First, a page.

Steps in Preparation of the AWR
The Agency Workers Regulations' (AWR) Guidance was published in May so it is vital that all businesses that are likely to be affected by AWR take steps to ensure that they are ready for the 1 October 2011, when workers will become entitled to Day 1 rights and the 12 week Qualifying Period will begin.
Although the law has not changed and the Guidance is not law, the government hope that the Guidance will help hirers and agencies understand the requirements of the Agency Workers Regulations (AWR) and there are some noteworthy points from our first impressions on our initial reading of the Guidance.
The Guidance hints at the importance of comparable workers (Access to facilities (p. 15), Access to vacancies (p. 16) and Identifying comparables (pp. 22-26). There is advice regarding appraising agency workers (pp. 29-30) and precise instructions in relation to dealing with pregnant agency workers (pp. 35-36).
In contrast, the Guidance skims over the Swedish Derogation, emphasising only the fact that the agency worker has to agree to a contract of employment under regulation 10 (p. 38 and p. 40). This indicates the government’s preferred practical implementation of the Agency Workers Regulations (AWR).
The illustrative examples are in plain English and easy to comprehend. Useful tables include a summary of “pay” under Agency Workers Regulations (AWR) (p. 32), types of breaks that cause the clock to “pause for 12 week Qualifying Period (p. 20) and liability (p. 45).
The Guidance has provided some clarity regarding factors a Tribunal is likely to take into account when establishing whether a worker has moved to a “substantially different role” (pp. 22-23).
The Guidance clarifies the position regarding intermediary involvement of other parties in the supply of agency workers (p.7 and 43). BIS recognises that sometimes the supply of agency workers is managed on behalf of a hirer by a master or neutral vendor, which manages the recruitment process and supplies temporary workers through other agencies, or workers are supplied via an umbrella company. However, the Guidance confirms that provided there is an identifiable tripartite relationship between worker, agency and hirer AWR apply. All those involved in the chain of supply will need to work together to ensure that the correct information from the hirer is shared to ensure that the worker receives equal treatment under the Agency Workers Regulations (AWR).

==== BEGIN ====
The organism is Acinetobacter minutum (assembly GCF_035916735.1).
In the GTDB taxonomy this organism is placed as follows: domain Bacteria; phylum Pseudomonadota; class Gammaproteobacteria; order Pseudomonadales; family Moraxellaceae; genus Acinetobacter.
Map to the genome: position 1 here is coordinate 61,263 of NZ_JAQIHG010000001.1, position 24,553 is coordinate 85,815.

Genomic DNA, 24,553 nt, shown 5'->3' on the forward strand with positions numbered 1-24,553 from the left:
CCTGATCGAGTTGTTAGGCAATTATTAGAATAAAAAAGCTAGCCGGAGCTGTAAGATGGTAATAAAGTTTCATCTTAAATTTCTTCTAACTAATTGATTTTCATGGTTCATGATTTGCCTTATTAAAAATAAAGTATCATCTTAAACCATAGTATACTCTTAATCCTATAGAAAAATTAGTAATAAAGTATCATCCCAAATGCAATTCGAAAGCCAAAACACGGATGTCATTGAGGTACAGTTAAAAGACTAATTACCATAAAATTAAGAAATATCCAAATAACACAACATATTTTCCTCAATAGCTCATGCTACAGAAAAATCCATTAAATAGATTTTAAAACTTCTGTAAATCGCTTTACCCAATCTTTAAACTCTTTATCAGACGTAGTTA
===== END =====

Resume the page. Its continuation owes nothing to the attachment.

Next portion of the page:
The Guidance provides an explanation of “those who are likely to be outside the scope of AWR” (p. 10) which does not advocate the use of the HMRC IR35 Employment Status Indicator. Clearly, the decision as to employment status of a worker always has been and always will be up to the Tribunal.
Unfortunately, the Guidance provides no real clarity in respect of MSCs (p. 11), again because the status of the Guidance is not legislation, merely a tool to help understanding.
Tribunals will make decisions on the reality of the relationships between the parties and whether the MSC is genuinely responsible for managing and delivering a service rather than merely supplying temporary staff.
It is time to consider undertaking risk assessments and make amendments to terms and conditions. Now businesses are aware of the likely impacts and potential repercussions of AWR have been raised, agencies are likely to find that hirers are more receptive to their terms of business being revised. It is advisable that agencies and other intermediaries adopt a system of due diligence, taking reasonable steps to gather information from hirers, which will in turn allow them to agree new terms with the workers before the 1 October, so as to comply with the regulations prior to this date.
Taking reasonable steps now in accordance with the Guidance will mitigate the effect of AWR and reduce the risk of liability for compensation.
BIS AWR Guidance released 6 May 2011
by Tim Johnson and Jennifer Sole, Tim Johnson/Law Solicitors